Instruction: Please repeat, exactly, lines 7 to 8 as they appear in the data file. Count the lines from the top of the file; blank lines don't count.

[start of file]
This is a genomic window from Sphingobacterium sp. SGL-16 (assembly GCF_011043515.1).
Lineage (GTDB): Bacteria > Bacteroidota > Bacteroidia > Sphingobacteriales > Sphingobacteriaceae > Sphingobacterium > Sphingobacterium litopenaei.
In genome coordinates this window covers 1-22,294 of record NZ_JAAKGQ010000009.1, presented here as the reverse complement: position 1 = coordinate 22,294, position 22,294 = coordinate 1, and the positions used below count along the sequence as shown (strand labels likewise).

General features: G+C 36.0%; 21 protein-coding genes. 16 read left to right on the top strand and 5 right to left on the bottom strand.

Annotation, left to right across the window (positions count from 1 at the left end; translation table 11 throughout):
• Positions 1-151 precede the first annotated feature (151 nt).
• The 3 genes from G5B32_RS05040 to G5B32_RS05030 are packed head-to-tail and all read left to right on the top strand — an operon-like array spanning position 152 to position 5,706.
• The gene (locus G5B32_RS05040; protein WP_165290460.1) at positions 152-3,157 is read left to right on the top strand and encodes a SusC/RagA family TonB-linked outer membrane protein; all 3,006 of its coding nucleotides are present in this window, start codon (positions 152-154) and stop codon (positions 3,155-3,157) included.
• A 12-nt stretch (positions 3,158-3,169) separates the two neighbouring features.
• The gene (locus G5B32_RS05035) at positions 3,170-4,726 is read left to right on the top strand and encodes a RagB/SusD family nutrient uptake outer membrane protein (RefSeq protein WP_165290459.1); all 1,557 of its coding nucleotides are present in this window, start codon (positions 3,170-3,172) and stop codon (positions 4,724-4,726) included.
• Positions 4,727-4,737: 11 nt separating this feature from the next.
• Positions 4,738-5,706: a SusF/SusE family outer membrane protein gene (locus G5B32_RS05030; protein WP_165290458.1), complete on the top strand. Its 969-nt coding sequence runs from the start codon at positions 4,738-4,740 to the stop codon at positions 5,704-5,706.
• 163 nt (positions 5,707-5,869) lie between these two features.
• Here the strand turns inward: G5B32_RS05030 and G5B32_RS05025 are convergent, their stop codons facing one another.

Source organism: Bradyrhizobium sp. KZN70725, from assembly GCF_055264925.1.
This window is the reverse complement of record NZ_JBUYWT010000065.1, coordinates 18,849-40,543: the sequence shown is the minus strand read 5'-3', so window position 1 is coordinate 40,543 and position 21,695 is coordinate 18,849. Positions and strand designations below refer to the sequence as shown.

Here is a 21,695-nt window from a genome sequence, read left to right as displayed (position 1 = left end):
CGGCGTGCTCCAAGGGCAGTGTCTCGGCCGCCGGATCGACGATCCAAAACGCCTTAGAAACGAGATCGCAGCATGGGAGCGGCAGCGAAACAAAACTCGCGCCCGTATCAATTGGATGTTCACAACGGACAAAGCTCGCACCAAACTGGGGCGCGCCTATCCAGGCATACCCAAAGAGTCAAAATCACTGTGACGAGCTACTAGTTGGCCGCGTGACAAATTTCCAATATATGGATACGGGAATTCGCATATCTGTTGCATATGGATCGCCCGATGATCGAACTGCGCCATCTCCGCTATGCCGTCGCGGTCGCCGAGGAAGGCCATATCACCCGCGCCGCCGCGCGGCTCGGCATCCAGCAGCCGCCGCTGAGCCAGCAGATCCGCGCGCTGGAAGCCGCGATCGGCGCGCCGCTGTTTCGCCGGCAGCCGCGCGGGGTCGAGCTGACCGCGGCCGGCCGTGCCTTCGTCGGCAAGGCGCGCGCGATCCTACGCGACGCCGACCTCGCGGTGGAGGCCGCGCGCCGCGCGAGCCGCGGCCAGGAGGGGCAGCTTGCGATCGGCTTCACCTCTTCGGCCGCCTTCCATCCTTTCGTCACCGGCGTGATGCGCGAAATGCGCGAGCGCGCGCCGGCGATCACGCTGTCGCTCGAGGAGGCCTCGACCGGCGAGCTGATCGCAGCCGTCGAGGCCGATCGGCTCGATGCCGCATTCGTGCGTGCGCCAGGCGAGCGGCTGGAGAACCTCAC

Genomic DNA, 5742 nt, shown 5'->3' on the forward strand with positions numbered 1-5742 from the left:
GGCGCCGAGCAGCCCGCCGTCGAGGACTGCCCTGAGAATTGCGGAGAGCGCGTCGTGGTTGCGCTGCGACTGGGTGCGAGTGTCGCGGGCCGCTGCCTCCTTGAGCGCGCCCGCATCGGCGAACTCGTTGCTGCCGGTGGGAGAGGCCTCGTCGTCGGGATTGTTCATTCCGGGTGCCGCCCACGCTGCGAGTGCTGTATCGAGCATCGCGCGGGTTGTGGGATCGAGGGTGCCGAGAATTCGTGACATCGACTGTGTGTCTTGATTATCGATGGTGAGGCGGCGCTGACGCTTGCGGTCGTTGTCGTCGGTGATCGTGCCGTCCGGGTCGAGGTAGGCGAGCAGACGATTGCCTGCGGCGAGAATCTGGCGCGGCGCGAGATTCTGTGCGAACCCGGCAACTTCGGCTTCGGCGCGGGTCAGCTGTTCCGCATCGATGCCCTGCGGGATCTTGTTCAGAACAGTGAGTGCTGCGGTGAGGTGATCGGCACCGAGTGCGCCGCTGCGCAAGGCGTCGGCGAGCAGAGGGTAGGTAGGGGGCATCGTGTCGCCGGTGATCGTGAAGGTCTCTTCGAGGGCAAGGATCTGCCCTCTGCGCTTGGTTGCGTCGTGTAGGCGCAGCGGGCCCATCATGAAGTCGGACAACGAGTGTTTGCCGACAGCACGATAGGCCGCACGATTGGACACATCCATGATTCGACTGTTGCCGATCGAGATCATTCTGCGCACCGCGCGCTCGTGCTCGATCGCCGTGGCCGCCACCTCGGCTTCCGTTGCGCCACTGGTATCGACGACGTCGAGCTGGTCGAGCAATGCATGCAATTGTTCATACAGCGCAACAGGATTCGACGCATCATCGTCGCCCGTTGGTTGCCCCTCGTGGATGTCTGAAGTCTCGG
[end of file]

• The 3 genes from G5B32_RS05040 to G5B32_RS05030 are packed head-to-tail and all read left to right on the top strand — an operon-like array spanning position 152 to position 5,706.
• The gene (locus G5B32_RS05040; protein WP_165290460.1) at positions 152-3,157 is read left to right on the top strand and encodes a SusC/RagA family TonB-linked outer membrane protein; all 3,006 of its coding nucleotides are present in this window, start codon (positions 152-154) and stop codon (positions 3,155-3,157) included.